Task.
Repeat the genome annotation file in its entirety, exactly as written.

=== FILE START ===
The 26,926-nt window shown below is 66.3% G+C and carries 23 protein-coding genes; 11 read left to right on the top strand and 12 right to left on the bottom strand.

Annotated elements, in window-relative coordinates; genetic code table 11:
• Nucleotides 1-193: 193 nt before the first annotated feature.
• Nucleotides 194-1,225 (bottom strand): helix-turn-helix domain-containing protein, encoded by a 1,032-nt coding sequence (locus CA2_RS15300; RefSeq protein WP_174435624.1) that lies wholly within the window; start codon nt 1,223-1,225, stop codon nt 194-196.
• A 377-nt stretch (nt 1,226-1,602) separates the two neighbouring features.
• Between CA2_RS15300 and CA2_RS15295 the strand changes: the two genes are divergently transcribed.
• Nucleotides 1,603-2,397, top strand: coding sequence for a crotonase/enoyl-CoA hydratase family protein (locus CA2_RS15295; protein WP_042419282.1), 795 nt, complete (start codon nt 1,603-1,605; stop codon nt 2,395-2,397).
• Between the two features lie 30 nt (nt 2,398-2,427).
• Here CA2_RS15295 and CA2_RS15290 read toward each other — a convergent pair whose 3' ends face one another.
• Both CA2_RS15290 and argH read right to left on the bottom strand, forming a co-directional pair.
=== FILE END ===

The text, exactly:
The 26,926-nt window shown below is 66.3% G+C and carries 23 protein-coding genes; 11 read left to right on the top strand and 12 right to left on the bottom strand.

Annotated elements, in window-relative coordinates; genetic code table 11:
• Nucleotides 1-193: 193 nt before the first annotated feature.
• Nucleotides 194-1,225 (bottom strand): helix-turn-helix domain-containing protein, encoded by a 1,032-nt coding sequence (locus CA2_RS15300; RefSeq protein WP_174435624.1) that lies wholly within the window; start codon nt 1,223-1,225, stop codon nt 194-196.
• A 377-nt stretch (nt 1,226-1,602) separates the two neighbouring features.
• Between CA2_RS15300 and CA2_RS15295 the strand changes: the two genes are divergently transcribed.
• Nucleotides 1,603-2,397, top strand: coding sequence for a crotonase/enoyl-CoA hydratase family protein (locus CA2_RS15295; protein WP_042419282.1), 795 nt, complete (start codon nt 1,603-1,605; stop codon nt 2,395-2,397).
• Between the two features lie 30 nt (nt 2,398-2,427).
• Here CA2_RS15295 and CA2_RS15290 read toward each other — a convergent pair whose 3' ends face one another.
• Both CA2_RS15290 and argH read right to left on the bottom strand, forming a co-directional pair.